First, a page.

• Handle missing values – depends on scenario. Ex: use mean or median (if not looking for that particular thing), delete row with incomplete data
  • Outlier detection – sometimes genuinely an outlier (ex: someone who is 8 feet tall), sometimes it is the important piece of data (ex: which exits people use in a fire; one person went the other way and want to know why). Need to determine why outlier and if care so don’t delete data need
  • Univariate analysis – ex: histogram for categorical data
  • Bivariate analysis – correlated data; could be hidden variable. Don’t need both of them since one predicts the other. Want minimal variables in model so chose the one that brings in the most info.

Feature Selection

  • Preprocess the data
  • Normalize data – units have to be the same. Using variance doesn’t help because unit is now original unit squared. Can use Z-score so everything on scale 0-1 using mean and divisor
  • Encode the categories – make so can do math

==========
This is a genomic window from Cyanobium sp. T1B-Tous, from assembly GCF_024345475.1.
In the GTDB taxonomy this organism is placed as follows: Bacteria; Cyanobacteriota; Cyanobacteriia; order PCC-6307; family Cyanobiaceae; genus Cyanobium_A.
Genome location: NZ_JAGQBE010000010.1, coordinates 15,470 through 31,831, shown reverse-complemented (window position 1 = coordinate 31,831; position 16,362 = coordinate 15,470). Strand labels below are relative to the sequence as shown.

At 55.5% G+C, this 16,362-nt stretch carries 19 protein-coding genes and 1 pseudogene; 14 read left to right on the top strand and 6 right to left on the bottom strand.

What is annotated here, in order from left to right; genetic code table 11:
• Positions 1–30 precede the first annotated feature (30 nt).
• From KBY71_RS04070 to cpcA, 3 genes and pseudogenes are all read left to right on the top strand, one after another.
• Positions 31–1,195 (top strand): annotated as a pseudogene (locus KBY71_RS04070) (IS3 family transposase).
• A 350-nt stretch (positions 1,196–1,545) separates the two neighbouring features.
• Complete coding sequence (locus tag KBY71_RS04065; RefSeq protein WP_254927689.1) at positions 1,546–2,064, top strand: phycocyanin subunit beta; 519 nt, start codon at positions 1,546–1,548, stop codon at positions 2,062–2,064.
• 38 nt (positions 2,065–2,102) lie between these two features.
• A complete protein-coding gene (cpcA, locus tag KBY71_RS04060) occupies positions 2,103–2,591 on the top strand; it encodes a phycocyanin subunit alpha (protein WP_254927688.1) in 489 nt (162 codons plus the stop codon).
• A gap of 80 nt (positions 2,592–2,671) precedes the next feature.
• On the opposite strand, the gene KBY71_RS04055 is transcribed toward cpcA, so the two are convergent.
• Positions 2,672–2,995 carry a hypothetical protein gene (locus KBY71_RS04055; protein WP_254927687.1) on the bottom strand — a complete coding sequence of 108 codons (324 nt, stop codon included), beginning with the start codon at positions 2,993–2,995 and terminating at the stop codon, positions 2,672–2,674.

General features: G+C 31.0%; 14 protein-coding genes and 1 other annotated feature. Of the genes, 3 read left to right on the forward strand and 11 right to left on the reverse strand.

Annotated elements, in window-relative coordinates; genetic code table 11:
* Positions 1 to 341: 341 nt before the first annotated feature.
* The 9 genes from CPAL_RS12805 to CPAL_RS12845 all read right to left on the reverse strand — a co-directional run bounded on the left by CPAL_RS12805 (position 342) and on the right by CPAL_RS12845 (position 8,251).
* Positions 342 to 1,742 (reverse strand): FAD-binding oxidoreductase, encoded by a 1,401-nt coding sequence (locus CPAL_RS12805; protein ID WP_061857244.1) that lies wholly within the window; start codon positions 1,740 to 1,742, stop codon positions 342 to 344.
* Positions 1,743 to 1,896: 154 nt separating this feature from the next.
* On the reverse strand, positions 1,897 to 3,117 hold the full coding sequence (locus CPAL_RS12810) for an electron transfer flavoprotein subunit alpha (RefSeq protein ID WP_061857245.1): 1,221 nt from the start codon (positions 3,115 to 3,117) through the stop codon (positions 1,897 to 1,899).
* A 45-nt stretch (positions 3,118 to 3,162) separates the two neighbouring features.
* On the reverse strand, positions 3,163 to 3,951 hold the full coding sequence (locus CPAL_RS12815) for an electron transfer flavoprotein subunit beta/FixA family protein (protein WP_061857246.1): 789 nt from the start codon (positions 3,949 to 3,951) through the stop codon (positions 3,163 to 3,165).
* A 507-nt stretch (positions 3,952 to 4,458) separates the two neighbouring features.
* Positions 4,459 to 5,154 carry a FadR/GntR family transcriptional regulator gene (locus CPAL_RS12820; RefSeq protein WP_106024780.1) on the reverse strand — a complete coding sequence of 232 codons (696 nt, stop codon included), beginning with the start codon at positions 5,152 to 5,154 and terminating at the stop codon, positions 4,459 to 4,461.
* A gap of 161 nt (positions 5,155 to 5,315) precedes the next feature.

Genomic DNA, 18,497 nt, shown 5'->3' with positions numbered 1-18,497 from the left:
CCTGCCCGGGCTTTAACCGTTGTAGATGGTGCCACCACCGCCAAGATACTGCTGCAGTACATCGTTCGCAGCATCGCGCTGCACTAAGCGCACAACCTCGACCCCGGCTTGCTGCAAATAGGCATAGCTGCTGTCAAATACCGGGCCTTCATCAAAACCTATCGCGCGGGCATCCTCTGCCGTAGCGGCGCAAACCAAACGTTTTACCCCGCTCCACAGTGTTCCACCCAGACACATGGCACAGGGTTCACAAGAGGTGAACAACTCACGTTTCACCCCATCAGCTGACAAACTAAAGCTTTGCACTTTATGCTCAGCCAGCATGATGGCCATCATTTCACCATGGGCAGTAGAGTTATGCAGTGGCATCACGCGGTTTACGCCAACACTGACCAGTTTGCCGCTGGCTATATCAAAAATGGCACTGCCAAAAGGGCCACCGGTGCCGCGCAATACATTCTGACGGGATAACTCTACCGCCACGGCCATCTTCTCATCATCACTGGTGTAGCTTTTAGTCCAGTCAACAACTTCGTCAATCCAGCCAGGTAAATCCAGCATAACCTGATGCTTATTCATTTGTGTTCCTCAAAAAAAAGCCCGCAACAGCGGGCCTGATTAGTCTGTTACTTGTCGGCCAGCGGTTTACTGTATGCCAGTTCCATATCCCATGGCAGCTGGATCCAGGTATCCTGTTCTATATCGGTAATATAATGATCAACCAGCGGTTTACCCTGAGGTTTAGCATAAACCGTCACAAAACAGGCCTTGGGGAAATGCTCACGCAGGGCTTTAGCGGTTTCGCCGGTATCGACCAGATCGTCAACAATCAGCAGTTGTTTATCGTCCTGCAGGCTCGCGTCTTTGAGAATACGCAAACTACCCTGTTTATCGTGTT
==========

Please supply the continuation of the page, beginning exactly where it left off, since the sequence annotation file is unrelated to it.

• Booleans are numbers (0 and 1)
  • Word vector – can use math to represent a word. Complicated. Ok to have to look up every time.
  • Bi/multivariate analysis – high correlation means redundant info
  • Feature importance – check coefficients from regressions and scores from gradient boosting

Model Selection

  • People have a favorite model
  • Use one or more models. See which gives best result before making any changes to the model.
  • Good to use a linear and non linear one. Normal the linear model is enough because normally dealing with people (directly or indirectly). Linear equations work for a normal distrobution.
  • Make sure to find global minimum, not local/current one
  • Compete with yourself. Try to have your second best model beat your current best model. Once something in prod, start again

Train/test split

  • 80/20 split
  • 80% data for training
  • 20% data real
  • Model never sees training data because can’t grade own homework

Model evaluation

  • Outcome – model + error
  • Error is difference between predicted and observed values.
  • Sample of population can be model. Get error because of sampling bias

Hyper Parameter Tuning

  • Every models have parameters to govern how works.
  • Hyper param tuning is fiddling with these
  • Will be an optional value for each of these parameters for your particular use case

Model Validation

  • Need to make sure model doesn’t work by chance
  • K-Fold Cross Validation – after do 80/20 split, can feed data back in and do again
  • Stratified Cross Validation – same as K-Fold but unbalanced classes

Bayesian inference in Real Life

  • P(h|e) = P(e|h) * P(h) / P(e)
  • In English: current belief = new evidence